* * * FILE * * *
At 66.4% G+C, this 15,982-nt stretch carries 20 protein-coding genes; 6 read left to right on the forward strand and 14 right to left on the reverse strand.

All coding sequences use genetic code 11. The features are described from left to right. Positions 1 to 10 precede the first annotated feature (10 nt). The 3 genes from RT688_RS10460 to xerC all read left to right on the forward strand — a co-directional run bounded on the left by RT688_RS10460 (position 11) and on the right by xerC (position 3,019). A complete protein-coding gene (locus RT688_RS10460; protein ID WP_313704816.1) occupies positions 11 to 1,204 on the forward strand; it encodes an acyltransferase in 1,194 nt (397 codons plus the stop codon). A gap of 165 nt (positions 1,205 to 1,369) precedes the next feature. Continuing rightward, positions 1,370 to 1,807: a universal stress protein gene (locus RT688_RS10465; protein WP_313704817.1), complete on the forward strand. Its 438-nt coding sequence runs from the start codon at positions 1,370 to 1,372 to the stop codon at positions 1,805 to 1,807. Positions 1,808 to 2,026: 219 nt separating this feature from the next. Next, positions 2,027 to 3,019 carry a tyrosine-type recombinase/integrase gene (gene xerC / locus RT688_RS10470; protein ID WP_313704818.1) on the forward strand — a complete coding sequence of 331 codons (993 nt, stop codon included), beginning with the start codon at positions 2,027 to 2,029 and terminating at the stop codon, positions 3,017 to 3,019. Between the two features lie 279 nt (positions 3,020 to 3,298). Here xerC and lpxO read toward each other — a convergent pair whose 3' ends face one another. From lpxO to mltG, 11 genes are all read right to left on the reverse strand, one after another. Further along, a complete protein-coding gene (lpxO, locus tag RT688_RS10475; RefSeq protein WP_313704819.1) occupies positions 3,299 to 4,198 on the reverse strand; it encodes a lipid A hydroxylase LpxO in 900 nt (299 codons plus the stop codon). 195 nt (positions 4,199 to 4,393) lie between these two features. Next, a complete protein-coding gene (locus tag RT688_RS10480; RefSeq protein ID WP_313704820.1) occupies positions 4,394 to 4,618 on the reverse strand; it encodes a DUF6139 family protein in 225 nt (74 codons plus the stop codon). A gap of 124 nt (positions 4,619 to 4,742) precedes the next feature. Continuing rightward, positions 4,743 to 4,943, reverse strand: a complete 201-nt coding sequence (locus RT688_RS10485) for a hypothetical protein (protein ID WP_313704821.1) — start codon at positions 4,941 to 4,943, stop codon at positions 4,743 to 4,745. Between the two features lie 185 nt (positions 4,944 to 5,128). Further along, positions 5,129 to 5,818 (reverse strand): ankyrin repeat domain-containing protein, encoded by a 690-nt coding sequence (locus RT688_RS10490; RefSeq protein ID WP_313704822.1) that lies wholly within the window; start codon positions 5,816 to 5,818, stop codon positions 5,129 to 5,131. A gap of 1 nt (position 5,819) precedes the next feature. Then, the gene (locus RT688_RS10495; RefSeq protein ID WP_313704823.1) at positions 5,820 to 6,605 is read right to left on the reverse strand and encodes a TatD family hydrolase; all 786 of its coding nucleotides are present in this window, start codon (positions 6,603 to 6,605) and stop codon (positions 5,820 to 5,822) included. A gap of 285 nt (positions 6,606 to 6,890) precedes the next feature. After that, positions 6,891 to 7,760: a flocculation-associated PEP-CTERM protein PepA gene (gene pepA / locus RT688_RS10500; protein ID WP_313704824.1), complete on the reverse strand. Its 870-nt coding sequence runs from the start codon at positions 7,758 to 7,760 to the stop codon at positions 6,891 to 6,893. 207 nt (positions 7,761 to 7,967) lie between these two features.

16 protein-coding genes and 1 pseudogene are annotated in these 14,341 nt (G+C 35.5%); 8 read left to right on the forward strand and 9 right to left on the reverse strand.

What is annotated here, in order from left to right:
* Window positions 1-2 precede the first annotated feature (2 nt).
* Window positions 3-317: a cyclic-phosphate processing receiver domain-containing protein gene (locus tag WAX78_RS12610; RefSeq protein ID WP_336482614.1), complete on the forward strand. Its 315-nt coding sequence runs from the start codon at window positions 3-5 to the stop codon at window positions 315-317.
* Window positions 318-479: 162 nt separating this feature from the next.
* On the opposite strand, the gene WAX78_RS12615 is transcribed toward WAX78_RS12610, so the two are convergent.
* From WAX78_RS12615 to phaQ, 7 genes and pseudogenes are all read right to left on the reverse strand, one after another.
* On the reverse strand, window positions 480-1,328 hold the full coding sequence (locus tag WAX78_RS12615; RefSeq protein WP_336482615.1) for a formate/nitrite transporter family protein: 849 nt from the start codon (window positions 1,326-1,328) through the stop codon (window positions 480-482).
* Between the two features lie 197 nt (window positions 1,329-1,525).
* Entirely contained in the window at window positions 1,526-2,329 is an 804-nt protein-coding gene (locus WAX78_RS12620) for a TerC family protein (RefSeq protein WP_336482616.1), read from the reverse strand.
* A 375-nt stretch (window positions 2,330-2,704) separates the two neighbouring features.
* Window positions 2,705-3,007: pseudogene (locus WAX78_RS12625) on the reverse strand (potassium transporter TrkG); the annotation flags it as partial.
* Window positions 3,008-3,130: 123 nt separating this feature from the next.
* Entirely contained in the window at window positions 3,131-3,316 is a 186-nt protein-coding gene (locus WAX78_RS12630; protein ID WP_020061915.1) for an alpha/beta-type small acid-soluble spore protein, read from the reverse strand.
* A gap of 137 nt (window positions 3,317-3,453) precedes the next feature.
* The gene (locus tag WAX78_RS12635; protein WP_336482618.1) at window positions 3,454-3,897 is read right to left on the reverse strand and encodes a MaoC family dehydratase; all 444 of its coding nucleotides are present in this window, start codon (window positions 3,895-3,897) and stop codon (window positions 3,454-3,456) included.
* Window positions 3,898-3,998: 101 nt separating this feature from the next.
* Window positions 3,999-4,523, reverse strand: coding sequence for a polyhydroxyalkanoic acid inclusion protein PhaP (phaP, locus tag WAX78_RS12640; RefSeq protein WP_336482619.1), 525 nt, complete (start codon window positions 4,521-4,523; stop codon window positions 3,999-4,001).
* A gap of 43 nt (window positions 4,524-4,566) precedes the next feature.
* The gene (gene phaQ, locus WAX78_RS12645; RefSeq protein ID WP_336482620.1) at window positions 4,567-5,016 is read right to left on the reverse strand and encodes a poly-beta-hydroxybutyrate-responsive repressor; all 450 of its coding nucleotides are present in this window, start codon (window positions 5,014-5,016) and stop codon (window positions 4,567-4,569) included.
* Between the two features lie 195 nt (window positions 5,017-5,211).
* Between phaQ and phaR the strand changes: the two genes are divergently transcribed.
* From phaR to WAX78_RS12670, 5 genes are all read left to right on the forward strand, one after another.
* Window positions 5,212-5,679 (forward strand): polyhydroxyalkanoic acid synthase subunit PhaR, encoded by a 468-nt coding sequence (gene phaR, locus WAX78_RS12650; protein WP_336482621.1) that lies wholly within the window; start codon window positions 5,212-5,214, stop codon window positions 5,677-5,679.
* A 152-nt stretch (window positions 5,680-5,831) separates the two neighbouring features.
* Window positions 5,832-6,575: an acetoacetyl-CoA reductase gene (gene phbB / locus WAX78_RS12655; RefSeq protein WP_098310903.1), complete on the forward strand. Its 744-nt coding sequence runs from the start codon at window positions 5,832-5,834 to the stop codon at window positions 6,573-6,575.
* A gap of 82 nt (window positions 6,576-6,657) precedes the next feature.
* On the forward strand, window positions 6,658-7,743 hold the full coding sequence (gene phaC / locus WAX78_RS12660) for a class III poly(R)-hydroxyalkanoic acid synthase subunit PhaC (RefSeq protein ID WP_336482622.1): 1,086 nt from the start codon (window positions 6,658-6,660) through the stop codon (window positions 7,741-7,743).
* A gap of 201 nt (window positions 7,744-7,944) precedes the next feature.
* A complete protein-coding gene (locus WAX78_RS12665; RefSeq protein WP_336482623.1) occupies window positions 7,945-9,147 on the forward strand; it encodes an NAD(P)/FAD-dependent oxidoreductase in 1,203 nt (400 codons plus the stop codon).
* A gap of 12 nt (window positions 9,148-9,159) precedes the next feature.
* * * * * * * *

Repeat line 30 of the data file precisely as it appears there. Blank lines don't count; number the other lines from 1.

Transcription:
* On the forward strand, window positions 6,658-7,743 hold the full coding sequence (gene phaC / locus WAX78_RS12660) for a class III poly(R)-hydroxyalkanoic acid synthase subunit PhaC (RefSeq protein ID WP_336482622.1): 1,086 nt from the start codon (window positions 6,658-6,660) through the stop codon (window positions 7,741-7,743).